While it's probably still too soon to celebrate, BP appears to finally be getting the oil spill in the Gulf of Mexico under control. But many of the world's greatest environmental catastrophes continue, with no end in sight. Foreign Policy looks at the top five.
Disaster: Oil spills
Going since: Around 1966
Damage done: The Deepwater Horizon incident may have been the worst oil spill in U.S. history, but it pales in comparison to the ongoing catastrophe that has afflicted Nigeria's Niger River Delta over the last five decades. As many as 546 million gallons of oil are believed to have spilled since oil exploration began in this region—the equivalent of an Exxon Valdez spill every year.
There are around 2,000 official spill sites in the region, some of them decades old.
Oil companies operating in the region blame thieves and sabotage for the majority of the spills, though local activists say aging equipment and lax safety are the cause of many of them. The number of severity of the spills may actually increase in coming years as the industry moves into more remote and difficult terrain in the delta.
It's not just the spilled oil that can be dangerous. Pipeline explosions, like in the one that killed more than 100 people outside Lagos in 2008, are increasingly frequent as well.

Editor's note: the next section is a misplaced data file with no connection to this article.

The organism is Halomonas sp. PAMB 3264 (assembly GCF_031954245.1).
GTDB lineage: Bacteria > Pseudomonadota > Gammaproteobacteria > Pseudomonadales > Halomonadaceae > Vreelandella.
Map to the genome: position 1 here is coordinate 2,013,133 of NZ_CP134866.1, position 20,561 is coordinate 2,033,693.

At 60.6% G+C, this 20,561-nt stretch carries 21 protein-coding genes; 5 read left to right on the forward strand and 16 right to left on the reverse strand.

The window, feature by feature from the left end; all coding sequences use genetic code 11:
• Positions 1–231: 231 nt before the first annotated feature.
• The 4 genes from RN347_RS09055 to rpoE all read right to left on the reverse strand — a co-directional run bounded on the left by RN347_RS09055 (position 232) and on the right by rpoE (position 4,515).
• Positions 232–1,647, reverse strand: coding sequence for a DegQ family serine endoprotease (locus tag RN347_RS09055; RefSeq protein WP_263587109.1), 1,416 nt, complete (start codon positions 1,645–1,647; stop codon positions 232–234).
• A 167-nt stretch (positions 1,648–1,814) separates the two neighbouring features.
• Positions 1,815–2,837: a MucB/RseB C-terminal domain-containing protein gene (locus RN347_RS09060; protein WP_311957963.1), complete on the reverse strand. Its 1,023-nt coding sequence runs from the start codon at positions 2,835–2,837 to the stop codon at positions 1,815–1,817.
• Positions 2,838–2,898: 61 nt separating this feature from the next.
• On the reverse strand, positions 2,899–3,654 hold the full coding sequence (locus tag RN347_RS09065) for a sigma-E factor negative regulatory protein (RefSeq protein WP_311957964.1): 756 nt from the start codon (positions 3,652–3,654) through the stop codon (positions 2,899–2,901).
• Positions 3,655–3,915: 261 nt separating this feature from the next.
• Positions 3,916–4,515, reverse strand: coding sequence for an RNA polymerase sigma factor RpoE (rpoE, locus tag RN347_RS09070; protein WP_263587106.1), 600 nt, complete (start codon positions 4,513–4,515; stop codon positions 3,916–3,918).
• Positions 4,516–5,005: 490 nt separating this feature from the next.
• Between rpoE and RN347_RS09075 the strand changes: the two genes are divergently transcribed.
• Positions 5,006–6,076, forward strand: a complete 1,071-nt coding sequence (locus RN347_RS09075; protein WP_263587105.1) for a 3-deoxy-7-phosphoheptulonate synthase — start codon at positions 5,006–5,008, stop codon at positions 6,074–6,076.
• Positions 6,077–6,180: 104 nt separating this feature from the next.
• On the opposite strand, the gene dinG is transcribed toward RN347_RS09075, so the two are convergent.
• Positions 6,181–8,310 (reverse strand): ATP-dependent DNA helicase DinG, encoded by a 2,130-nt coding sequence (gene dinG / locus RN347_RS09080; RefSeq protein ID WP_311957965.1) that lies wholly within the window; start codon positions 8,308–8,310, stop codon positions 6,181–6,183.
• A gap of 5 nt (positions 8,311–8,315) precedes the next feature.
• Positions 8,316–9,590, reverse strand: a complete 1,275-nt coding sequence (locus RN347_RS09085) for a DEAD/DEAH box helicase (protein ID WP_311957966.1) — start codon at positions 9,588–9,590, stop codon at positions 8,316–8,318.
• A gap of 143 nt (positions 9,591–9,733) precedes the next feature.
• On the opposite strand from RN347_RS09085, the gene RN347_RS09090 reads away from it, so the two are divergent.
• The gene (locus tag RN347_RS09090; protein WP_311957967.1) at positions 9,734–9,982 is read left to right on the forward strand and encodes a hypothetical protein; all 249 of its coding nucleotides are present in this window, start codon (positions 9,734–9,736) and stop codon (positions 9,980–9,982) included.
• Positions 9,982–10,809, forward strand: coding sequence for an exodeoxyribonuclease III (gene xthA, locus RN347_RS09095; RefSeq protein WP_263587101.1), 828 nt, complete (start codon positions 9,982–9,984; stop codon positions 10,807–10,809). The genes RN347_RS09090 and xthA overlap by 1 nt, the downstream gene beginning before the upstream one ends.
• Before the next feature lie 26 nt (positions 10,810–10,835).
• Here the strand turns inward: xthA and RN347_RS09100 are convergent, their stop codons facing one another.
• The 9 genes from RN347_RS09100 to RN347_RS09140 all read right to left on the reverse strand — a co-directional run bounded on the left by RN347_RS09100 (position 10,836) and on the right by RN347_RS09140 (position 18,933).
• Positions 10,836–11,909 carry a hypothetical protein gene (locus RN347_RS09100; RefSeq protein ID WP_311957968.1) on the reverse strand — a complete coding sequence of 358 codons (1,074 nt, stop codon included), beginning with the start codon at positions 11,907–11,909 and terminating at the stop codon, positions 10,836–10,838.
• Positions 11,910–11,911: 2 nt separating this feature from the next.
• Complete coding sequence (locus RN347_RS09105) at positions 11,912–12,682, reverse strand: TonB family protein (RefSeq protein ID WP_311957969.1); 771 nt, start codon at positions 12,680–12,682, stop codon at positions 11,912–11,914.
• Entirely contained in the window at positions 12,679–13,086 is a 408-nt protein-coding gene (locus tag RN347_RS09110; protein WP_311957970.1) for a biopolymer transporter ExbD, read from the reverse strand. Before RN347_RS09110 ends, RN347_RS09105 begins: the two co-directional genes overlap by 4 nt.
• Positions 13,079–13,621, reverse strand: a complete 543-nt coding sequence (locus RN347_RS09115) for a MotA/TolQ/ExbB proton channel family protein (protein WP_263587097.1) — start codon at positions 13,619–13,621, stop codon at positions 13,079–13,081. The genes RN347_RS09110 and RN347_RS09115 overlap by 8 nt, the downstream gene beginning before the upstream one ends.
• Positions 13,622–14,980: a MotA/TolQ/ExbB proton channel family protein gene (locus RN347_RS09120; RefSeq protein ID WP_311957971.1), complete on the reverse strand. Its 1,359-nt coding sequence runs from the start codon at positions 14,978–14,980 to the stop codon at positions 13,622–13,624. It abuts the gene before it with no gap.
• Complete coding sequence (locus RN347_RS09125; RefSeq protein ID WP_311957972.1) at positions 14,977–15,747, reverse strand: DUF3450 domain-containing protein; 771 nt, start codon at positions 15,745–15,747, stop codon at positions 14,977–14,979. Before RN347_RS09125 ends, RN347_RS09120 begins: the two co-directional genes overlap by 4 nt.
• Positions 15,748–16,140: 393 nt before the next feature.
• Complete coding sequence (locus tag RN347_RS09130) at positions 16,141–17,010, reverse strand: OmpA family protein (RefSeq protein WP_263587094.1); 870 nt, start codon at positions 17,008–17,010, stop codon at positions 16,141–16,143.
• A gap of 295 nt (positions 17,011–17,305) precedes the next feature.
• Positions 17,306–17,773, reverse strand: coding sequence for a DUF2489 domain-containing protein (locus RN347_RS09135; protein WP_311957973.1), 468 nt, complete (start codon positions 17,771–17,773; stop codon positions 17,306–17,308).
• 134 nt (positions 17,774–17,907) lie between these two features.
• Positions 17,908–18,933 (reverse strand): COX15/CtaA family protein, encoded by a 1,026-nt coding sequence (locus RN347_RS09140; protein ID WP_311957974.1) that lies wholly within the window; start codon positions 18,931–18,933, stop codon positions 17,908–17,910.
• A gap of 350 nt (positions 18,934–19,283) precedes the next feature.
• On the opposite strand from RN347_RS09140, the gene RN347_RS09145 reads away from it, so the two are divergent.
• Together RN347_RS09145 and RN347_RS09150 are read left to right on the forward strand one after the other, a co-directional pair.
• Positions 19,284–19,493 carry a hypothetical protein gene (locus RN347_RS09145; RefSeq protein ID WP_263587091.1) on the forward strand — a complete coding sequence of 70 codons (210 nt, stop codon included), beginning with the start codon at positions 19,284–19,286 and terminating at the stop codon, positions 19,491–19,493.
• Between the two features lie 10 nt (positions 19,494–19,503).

Disaster: Coal fires
Going since: 1962
Damage done: China's recent industrial growth depends heavily on coal—the source of 70 percent of the country's energy—a major reason why it recently became the world's largest carbon emitter. The country's mining sector is also extremely dangerous, killing as many as 13 miners every day. But nowhere is the danger of China's out-of-control coal addiction more evident than in the 62 raging underground coal fires that have burned in Inner Mongolia since the early 1960s.
Covering an area more than 3,000 miles long, China's northern coal fires are estimated to destroy as many as 20 million tons of coal per year, more than the entire annual production of Germany. According to some estimates, these fires could be the cause of up to 2 to 3 percent of the world's carbon emissions from burning fossil fuels. A new initiative by the Inner Mongolia Autonomous Region aims to put half the fires out by 2012.
Inner Mongolia's coal fires may be the most severe, but they are hardly unique. An underground fire in Centralia, Pa., begun the same year as many of China's, is also still burning.